2/ Form a well in center of mixture, and pour the water into well. Using your hands, gradually draw flour mixture over the water, covering and gathering until mixture is well blended and begins to come together. Gently knead mixture in the bowl just until it comes together to form a dough, about 15 seconds. Pat dough into a rough ball, and turn out onto a piece of plastic wrap. Wrap tightly, and place in refrigerator to chill 1 hour.
3/ Make the butter package: Sprinkle 1/2 tablespoon flour on a sheet of waxed or parchment paper. Place uncut sticks of butter on top, and sprinkle with remaining 1/2 tablespoon flour. Top with another sheet of paper; using a rolling pin, pound butter to soften and flatten to about 1/2 inch. Remove top sheet of paper, and fold butter package in half onto itself. Replace top sheet of paper, and pound again until butter is about A inch thick. Repeat process two or three times, or until butter becomes quite pliable. Using your hands, shape butter package into a 6-inch square. Wrap well in plastic wrap, and place in refrigerator until it is chilled but not hardened, no more than 10 minutes.
4/ Assemble and roll the dough: Remove dough package from refrigerator, and place on a lightly floured work surface. Using a rolling pin, gently roll dough into a 9-inch round. Remove butter package from refrigerator, and place it in the center of the dough round. Using a paring knife or bench scraper, lightly score the dough to outline the butter square; remove butter, and set it aside. Starting from each side of the center square, gently roll out dough with the rolling pin, forming four flaps, each 4 to 5 inches long; do not touch the raised square in the center of the dough. Replace butter package on the center square. Fold flaps of dough over the butter package so that it is completely enclosed. Press with your hands to seal.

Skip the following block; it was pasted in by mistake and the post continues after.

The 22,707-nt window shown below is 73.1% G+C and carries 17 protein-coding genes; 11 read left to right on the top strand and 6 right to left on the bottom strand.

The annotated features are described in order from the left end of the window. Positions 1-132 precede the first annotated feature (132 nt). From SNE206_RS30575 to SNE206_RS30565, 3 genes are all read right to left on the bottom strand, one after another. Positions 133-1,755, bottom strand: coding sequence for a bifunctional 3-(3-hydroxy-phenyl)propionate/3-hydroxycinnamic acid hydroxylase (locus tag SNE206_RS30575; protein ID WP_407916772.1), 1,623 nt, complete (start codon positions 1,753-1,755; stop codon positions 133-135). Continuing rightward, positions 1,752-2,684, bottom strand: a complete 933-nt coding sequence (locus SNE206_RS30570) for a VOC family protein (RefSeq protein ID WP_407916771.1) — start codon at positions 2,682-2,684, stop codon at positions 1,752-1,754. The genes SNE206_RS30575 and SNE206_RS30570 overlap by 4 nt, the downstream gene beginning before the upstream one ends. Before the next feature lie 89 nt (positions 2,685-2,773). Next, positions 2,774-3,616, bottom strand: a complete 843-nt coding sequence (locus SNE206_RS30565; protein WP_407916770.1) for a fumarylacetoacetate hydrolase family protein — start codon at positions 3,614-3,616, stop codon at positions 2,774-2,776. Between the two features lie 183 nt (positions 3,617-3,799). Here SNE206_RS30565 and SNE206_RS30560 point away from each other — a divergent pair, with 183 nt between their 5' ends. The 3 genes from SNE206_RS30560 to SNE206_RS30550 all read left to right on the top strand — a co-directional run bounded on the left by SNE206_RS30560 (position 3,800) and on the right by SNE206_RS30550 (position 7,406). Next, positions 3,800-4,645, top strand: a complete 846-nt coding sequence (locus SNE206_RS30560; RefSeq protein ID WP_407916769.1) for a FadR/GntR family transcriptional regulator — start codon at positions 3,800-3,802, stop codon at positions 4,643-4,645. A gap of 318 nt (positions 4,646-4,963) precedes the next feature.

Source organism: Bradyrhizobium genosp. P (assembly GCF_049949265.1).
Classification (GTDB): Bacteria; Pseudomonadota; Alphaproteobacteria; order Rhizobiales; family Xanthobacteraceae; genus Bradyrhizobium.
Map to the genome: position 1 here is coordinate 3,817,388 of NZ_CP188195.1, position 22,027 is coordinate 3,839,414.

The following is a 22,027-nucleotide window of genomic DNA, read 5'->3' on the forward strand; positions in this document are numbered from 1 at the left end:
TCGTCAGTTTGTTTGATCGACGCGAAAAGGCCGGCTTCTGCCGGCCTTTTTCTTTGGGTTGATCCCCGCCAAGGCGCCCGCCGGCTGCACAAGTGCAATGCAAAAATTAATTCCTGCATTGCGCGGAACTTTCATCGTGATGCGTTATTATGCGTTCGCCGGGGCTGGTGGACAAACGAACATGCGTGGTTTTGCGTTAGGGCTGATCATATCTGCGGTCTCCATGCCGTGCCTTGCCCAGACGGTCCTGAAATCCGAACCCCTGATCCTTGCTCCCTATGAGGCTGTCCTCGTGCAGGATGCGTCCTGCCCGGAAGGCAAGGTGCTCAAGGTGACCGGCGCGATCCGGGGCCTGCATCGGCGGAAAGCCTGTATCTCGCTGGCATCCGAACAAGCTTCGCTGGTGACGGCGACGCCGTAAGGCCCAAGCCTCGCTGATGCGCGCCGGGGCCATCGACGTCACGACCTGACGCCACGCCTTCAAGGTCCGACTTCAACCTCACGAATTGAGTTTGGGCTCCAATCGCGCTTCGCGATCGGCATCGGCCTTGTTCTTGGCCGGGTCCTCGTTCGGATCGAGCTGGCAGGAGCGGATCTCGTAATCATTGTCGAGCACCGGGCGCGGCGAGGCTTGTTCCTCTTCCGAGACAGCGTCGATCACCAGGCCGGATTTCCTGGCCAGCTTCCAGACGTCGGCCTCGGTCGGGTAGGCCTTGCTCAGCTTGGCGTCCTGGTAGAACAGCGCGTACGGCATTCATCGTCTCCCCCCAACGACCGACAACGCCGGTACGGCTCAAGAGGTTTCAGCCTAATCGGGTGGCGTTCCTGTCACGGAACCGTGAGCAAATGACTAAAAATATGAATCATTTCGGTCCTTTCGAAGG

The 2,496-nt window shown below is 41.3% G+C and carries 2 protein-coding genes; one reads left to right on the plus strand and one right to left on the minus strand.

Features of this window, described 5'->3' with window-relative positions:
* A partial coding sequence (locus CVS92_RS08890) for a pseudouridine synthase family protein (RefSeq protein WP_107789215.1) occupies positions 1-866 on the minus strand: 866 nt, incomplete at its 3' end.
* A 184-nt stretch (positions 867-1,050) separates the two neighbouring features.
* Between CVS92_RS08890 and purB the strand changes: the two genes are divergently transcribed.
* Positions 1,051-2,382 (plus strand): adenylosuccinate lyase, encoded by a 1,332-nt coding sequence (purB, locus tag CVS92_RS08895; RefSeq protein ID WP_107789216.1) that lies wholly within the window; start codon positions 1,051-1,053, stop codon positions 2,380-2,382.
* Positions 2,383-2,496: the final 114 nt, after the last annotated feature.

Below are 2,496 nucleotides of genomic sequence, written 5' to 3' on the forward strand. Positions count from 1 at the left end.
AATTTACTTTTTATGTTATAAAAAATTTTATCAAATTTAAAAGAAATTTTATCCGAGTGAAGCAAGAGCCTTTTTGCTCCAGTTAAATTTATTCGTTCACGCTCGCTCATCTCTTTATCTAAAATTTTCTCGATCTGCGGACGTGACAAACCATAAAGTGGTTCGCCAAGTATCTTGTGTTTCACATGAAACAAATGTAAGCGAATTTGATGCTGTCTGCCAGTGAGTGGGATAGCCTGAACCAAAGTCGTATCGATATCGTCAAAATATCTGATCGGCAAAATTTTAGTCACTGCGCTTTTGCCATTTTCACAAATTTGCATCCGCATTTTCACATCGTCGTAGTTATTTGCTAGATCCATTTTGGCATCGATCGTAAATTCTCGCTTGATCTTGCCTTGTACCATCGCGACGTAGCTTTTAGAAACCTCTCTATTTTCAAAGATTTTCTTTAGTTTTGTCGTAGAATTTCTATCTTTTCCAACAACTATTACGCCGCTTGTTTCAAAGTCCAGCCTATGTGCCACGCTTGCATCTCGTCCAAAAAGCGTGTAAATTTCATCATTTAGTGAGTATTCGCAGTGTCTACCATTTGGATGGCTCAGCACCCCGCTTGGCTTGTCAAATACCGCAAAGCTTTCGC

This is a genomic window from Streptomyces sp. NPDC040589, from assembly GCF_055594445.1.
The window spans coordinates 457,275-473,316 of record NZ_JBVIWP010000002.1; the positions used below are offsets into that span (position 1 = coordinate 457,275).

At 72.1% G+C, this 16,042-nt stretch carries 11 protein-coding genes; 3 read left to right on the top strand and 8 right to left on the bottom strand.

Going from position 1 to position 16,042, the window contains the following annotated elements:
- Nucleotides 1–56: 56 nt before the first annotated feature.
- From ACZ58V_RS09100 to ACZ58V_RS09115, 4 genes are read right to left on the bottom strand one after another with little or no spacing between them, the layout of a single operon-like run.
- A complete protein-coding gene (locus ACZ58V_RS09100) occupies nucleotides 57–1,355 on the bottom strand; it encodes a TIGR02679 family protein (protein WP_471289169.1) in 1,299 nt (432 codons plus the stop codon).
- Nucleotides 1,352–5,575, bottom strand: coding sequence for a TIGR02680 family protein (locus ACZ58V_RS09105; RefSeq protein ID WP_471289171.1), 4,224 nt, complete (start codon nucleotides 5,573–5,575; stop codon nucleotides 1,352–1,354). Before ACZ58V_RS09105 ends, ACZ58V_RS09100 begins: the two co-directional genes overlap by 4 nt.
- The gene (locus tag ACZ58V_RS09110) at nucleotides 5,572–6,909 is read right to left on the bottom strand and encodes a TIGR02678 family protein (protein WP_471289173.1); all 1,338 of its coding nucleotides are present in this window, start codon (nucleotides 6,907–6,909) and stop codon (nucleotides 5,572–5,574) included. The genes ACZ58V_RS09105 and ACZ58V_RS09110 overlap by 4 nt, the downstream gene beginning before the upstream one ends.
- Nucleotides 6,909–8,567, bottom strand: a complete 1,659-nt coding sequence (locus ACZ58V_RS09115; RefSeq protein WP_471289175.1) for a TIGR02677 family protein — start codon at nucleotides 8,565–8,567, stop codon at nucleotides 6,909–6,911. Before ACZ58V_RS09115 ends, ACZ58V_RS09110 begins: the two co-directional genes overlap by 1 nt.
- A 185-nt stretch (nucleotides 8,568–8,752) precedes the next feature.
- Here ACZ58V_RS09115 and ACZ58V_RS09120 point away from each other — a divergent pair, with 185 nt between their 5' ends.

5/ Using the rolling pin, press down on the dough at regular intervals, repeating and covering the entire surface area, until it is about 1 inch thick. Gently roll out the dough into a large rectangle, about 9 by 20 inches, with one of the short sides closest to you. Be careful not to press too hard around the edges, and keep the corners even as you roll out the dough by squaring them with the side of the rolling pin or your hands. Brush off any excess flour. Starting at the near end, fold the rectangle in thirds as you would a business letter; this completes the first single turn.Wrap in plastic wrap; place in refrigerator 45 to 60 minutes.